The point is that today's casting technology (like high strength water casting) produces steel that is virtually indistinguishable from forged steel in density and toughness. I have head the lie changed on several PING cast Stainless Steel club heads; 40 years ago a cast club would have broken if you tried to change its lie. In fact, some might say today's castings are superior to forged in that they tend to return to their original shape more than true forged steel when bent.

I am sure some forged clubs started with forged steel and then a CNC mill was used to shape the head, remove a cavity and even cut the grooves and drill the shaft hole. In fact, all better clubs could be made this way if forged steel was "better".

It looks like clubs are starting to go the way of the PING rapture with an assembly of multiple parts made form a variety of materials (SS body, titanium face, tungsten weights and plastic vibration deadeners on the Rapture I believe).

As far as cheap clubs go (especially chinese copies), they could be made of anything, including pot metal or painted plastic. If you ever hit a Chinese fraud, you'll know it immediately from its dismal performance (I remember when we said that about Japanese clubs).
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If they truly were of the same exact design and with the same shaft and grip probably 99% of golfers, including tour pros, couldn't tell the difference. .

I agree completely. IMHO the difference between cast and forged clubs (as far as feel goes) is in the design of the club head. Casting is MUCH easier to make "exotic" club heads that you just can't make by forging.

If you cast a "blade" and forged the exact same blade (design), you would be hard pressed to tell the difference (as far as feel goes) assuming the same kind of metal is used.
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Mizuono calls their "forged" irons something like "cast forged" or "forged castings" (they are cast).

As far as I know, Mizuno calls them grain-flow forged and they are very high quality

forged clubs. Please post links if possible. Thanks.
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Most of today's "forged" irons are not true forged steel; Mizuono calls their "forged" irons something like "cast forged" or "forged castings" (they are cast).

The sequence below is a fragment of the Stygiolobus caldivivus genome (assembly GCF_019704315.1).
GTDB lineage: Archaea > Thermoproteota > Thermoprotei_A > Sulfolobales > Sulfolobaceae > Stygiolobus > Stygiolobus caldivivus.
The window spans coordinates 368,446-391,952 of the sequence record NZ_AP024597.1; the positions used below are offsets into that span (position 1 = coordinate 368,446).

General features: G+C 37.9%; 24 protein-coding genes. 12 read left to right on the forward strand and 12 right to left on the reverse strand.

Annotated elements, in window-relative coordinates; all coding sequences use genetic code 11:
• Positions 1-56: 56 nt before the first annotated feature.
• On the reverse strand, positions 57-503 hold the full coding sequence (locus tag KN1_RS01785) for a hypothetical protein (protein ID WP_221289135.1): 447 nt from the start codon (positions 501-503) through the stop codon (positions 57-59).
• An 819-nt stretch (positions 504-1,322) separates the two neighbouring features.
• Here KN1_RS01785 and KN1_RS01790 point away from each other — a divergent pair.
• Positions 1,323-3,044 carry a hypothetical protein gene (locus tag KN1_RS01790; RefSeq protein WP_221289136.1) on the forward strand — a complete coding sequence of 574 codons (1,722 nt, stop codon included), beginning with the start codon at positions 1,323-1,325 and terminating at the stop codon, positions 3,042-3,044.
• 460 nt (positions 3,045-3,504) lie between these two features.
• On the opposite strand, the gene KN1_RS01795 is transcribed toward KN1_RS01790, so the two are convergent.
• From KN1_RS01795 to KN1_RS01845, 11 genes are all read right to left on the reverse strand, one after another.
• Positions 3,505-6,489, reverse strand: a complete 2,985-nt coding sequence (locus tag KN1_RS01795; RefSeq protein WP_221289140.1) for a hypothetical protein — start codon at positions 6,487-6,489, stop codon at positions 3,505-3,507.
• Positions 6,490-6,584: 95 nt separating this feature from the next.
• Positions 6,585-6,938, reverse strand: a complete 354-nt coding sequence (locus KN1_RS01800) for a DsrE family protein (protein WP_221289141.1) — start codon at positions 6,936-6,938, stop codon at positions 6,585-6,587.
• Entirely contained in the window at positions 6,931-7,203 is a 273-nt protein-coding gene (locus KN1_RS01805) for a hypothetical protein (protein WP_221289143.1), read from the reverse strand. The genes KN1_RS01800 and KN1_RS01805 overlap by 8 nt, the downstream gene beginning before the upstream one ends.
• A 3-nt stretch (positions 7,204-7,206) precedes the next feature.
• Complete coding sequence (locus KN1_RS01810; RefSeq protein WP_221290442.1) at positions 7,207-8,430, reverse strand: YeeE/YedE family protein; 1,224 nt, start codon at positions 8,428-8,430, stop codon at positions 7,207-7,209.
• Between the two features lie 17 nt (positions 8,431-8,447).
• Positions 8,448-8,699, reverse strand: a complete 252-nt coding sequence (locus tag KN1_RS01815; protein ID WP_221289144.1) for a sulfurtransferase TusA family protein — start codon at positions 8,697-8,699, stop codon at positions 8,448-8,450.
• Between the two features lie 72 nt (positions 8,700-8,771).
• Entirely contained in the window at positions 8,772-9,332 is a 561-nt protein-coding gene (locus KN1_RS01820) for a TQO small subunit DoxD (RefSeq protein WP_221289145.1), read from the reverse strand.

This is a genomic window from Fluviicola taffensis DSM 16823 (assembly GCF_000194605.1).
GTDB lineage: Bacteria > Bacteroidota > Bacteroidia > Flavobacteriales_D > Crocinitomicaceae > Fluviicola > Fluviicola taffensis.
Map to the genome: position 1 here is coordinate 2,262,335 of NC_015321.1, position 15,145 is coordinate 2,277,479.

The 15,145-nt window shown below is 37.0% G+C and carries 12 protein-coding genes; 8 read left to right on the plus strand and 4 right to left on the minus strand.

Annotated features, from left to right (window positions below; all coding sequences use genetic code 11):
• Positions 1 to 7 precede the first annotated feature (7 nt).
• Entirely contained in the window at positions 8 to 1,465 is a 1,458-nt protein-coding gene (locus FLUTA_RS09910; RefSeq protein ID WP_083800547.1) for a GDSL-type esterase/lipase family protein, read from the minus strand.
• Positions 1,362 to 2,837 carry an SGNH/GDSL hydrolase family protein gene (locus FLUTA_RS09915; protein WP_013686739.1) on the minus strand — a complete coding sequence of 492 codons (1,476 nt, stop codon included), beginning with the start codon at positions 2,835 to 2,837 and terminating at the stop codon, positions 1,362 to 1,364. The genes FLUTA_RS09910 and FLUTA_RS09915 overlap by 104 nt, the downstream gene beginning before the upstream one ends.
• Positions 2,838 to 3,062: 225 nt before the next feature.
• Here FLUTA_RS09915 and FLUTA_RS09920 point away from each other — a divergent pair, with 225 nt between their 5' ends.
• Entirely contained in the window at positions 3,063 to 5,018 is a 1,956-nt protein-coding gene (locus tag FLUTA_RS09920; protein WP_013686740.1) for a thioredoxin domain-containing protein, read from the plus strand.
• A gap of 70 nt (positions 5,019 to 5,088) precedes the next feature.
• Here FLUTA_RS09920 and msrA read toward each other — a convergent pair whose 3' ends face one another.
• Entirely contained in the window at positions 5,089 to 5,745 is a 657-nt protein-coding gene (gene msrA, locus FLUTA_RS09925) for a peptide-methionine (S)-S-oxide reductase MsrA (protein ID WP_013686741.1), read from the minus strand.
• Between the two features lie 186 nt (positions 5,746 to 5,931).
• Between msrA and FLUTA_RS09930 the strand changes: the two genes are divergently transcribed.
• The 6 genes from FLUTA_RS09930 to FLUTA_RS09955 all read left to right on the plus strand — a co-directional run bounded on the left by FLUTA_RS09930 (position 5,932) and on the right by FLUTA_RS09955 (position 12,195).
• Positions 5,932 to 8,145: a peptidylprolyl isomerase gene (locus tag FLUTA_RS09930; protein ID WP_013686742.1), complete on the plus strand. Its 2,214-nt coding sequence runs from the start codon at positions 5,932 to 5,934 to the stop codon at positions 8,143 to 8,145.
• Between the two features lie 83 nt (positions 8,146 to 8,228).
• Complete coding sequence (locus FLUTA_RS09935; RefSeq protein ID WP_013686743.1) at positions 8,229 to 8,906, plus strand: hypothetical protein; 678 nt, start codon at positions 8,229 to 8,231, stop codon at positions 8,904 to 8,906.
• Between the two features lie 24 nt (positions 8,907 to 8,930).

Mizuno forging method is called Grain Flow Forging NOT cast forged nor forged castings. Moreover, there's no such thing Mizuno "cast forged" their irons. Indeed they have some line of irons that are cast, but when it's forged such as the MP series, they ARE forged NOT cast.

You're implying that all forged irons are actually cast. I don't know where you get this info, but it is definitely misleading. Unless you work at Miura, Endo, Chuo, etc and know their deep secret that they never forge golf clubs, please make sure you get the facts right before you post. Thank you.
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I agree completely. IMHO the difference between cast and forged clubs (as far as feel goes) is in the design of the club head. Casting is MUCH easier to make "exotic" club heads that you just can't make by forging.

True enough.

"If you have a cast iron and a forged iron of exactly the same shape and weight distribution design, the same loft, the same center of gravity position in the two heads, and the heads are built with the same shaft, same length, same grip and same swingweight/MOI, hitting the same ball, the shots will fly identical distances and 99-percent of all golfers will never know which was forged and which was cast." - Tom Wishon
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  • iacas changed the title to Perimeter Weighted Irons vs. Forged